Libyan capital's airport closes after rocket attack

Tripoli has been at the center of a battle for influence between armed groups with shifting allegiances since Qaddafi was overthrown and killed. (File/AFP)
Updated 12 September 2018
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Libyan capital's airport closes after rocket attack

  • There was no immediate claim of responsibility after at least three rockets hit the perimeter of Mitiga International Airport
  • Mitiga airport had only reopened on Friday after it was forced to close for a week because of deadly clashes between rival militias in and around Tripoli

TRIPOLI: The Libyan capital’s only working airport has closed after coming under rocket fire just days after reopening following a UN-backed cease-fire between rival armed groups vying for influence in the country.

The Tuesday night attack underscored the fragility of the latest peace push in Libya, which has been beset by turmoil since the fall of dictator Muammar Qaddafi in 2011.

Several rockets hit the perimeter of Mitiga International Airport on the eastern outskirts of Tripoli without causing any casualties.

Flights were diverted to Misrata, some 200 kilometers  east of the capital, the civil aviation authority said.

Mitiga airport had only reopened on Friday after it was forced to close for a week because of deadly clashes between rival militias in and around Tripoli.

The fighting has killed at least 63 people and wounded 159 others — mostly civilians — since August 27, dousing hopes of elections being held this year.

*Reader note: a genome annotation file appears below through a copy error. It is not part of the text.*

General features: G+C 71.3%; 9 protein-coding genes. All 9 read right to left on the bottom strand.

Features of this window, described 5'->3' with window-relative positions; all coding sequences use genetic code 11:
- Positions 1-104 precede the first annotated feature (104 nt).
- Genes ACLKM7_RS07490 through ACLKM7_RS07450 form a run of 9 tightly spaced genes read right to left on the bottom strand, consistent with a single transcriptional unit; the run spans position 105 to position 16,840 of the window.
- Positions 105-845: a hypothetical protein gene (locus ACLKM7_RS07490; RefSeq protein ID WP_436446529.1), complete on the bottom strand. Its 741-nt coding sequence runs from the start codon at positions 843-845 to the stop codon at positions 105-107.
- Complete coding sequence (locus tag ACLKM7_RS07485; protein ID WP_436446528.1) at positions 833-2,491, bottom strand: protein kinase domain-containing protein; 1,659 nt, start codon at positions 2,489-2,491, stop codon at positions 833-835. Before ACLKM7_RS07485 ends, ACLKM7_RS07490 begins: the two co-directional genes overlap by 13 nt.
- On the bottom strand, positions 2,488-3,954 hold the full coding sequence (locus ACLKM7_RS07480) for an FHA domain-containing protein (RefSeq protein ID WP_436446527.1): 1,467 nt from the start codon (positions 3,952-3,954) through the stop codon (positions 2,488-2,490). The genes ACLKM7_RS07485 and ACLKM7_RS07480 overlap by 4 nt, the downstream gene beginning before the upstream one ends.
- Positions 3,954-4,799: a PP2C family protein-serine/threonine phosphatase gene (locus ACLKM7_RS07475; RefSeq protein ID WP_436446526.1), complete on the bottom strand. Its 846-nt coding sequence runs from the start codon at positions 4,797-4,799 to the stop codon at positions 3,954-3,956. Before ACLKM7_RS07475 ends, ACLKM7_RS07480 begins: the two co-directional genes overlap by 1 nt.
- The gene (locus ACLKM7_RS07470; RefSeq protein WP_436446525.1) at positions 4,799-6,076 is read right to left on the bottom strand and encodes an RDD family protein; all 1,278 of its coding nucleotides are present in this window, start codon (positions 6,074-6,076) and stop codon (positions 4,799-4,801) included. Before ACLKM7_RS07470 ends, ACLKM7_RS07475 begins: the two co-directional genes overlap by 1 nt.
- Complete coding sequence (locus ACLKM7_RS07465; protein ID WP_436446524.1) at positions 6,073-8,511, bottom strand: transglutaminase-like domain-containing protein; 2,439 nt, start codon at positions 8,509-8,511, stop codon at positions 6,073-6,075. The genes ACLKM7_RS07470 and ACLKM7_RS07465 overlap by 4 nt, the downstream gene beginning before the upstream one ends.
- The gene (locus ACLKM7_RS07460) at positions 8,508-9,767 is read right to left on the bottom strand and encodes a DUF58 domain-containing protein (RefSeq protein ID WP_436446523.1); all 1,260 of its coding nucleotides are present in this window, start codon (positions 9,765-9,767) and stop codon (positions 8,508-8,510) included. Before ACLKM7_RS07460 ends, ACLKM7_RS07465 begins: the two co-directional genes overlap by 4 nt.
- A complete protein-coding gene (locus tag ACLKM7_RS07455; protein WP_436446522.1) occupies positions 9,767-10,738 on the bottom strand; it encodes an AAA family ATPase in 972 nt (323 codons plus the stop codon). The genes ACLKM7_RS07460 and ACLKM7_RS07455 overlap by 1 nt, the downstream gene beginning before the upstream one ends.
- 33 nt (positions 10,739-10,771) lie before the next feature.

The UN brokered cease-fire announced on Sept. 4 has largely been respected but witnesses reported brief clashes in the south of the capital on Tuesday night.

That deal includes “radical measures” to restore security in the capital which should be applied from Wednesday, the UN Support Mission in Libya (UNSMIL) said on Tuesday evening.

On Wednesday, UNSMIL said on Twitter that a “special meeting” was taking place on security arrangements for Tripoli.

It was attended by the head of the Tripoli-based Government of National Accord (GNA), Fayez Al-Sarraj, as well as military commanders from across western Libya and UN envoy Ghassan Salame.

UNSMIL said the meeting was tackling “how best to consolidate the ... cease-fire agreement and the establishment of a monitoring and verification committee.”

It also said the meeting was focusing on “the formation of a committee on security arrangements.”

Thousands of families have fled the violence to nearby towns or have had to seek shelter in other districts of Tripoli, authorities have said.

Several rockets had already struck near the airport last month, forcing authorities to divert all flights to Misrata on that occasion too.

A UN-brokered agreement signed in Morocco in December 2015 establishing the GNA brought hopes of an easing of the chaos that followed Libya’s 2011 revolution.

But divisions remain between the GNA and rivals including military commander Khalifa Haftar, who is based in the east and refuses to recognize the administration’s authority.